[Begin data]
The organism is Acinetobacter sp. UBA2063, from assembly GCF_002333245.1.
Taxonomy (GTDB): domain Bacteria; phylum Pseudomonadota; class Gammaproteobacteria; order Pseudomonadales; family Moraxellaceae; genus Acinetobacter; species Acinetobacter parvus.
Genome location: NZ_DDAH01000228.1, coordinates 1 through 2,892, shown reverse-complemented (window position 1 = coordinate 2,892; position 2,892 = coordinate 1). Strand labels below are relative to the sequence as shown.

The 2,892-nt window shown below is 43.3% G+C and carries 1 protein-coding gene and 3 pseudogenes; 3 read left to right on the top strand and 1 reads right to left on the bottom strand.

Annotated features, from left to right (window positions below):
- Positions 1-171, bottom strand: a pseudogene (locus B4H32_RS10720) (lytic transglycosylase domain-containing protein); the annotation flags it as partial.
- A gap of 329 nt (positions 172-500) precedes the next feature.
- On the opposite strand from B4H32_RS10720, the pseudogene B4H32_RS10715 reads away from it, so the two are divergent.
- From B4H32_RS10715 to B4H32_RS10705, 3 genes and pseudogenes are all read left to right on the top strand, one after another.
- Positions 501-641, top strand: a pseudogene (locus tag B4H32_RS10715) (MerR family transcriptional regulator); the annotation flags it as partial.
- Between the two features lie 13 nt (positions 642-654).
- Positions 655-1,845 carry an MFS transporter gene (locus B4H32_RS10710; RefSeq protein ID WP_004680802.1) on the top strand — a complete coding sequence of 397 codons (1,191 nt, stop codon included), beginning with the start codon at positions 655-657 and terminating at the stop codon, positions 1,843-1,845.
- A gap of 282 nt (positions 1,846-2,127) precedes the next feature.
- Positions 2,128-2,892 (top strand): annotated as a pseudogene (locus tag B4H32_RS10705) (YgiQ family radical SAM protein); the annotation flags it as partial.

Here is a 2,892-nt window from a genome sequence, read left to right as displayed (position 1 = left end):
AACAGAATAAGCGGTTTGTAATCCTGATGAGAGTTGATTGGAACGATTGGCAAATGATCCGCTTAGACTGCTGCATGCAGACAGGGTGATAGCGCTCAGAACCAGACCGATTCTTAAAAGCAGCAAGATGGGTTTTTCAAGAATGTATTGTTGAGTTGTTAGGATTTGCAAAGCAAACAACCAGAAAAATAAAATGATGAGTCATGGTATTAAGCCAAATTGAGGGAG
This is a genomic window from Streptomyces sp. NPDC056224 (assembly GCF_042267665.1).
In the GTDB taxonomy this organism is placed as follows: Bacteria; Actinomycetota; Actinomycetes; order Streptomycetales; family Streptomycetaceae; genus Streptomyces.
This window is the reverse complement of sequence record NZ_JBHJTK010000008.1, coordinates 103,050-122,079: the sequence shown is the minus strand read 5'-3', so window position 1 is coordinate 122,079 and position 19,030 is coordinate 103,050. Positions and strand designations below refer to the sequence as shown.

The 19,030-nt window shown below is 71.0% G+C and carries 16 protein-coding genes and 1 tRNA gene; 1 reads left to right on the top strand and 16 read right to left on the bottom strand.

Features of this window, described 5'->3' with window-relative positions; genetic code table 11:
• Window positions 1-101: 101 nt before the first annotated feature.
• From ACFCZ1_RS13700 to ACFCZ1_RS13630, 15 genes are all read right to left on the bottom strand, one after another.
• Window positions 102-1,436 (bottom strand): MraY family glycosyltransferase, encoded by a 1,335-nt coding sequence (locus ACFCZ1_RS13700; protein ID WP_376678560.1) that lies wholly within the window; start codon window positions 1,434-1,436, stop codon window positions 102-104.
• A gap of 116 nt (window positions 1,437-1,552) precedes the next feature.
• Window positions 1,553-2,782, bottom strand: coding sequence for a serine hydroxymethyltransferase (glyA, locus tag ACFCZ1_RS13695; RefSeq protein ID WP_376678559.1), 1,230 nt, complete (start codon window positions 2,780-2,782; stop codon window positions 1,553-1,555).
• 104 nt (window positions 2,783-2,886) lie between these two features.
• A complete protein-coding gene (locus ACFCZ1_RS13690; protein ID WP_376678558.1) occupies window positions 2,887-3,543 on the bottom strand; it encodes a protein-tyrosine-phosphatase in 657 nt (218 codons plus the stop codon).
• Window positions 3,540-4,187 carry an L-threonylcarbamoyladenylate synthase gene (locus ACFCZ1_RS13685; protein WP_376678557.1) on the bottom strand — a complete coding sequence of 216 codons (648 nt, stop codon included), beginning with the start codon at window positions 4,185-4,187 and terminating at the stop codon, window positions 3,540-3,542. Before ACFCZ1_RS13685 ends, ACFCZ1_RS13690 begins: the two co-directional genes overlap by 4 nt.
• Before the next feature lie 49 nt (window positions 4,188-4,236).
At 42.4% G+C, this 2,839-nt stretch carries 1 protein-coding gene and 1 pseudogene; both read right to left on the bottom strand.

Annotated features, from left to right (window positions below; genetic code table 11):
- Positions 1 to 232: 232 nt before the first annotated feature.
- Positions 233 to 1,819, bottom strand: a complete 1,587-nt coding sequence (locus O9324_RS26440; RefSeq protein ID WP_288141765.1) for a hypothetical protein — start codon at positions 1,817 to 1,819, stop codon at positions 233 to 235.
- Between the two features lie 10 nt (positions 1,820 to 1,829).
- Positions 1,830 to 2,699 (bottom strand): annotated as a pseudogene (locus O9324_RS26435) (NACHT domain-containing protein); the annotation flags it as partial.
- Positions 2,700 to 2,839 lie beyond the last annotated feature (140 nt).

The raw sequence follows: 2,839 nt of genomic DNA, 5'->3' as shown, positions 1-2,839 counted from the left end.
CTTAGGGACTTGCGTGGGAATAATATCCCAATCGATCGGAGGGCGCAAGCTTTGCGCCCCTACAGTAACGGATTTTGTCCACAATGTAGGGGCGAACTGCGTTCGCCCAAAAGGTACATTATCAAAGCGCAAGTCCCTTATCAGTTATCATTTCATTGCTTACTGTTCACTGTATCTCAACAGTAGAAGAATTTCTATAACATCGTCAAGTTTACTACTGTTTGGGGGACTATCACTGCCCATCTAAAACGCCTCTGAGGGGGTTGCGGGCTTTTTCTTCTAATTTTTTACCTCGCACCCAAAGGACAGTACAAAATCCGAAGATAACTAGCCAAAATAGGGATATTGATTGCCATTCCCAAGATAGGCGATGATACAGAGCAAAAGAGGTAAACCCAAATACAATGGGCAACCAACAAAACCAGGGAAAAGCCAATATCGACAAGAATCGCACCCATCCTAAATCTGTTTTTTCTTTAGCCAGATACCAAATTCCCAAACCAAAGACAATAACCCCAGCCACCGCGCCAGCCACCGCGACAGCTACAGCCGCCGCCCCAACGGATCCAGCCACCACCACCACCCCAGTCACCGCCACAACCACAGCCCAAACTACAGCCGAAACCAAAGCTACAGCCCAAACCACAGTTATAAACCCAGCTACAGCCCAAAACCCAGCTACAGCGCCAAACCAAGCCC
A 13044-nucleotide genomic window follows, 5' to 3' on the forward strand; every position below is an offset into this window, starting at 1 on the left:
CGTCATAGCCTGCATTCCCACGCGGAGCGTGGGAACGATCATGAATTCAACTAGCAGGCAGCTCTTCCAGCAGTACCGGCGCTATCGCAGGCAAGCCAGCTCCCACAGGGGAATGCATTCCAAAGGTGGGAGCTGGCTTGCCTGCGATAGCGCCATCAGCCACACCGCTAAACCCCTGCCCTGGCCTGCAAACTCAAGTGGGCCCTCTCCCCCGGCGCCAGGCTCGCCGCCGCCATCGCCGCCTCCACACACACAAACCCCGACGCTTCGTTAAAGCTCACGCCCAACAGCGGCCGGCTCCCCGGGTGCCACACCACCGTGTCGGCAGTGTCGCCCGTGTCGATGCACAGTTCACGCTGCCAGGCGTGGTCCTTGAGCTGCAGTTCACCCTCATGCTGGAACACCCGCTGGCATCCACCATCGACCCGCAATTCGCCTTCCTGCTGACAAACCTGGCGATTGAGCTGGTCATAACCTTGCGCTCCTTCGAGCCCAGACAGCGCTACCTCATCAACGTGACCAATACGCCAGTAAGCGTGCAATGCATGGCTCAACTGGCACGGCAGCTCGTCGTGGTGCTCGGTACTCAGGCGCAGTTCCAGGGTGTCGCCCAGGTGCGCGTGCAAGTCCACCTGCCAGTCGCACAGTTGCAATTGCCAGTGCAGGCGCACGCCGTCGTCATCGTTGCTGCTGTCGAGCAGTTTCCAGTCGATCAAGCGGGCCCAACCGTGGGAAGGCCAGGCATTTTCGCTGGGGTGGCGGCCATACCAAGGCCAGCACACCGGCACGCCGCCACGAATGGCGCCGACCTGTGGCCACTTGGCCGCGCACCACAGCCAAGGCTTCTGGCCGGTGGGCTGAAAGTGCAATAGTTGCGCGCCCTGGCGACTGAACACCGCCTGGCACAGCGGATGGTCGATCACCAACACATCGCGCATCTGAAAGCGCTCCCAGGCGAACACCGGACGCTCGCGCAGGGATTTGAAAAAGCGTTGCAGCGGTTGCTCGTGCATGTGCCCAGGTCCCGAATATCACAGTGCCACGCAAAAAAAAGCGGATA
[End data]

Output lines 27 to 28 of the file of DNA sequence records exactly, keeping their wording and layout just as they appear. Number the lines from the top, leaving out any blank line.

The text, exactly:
• 104 nt (window positions 2,783-2,886) lie between these two features.
• A complete protein-coding gene (locus ACFCZ1_RS13690; protein ID WP_376678558.1) occupies window positions 2,887-3,543 on the bottom strand; it encodes a protein-tyrosine-phosphatase in 657 nt (218 codons plus the stop codon).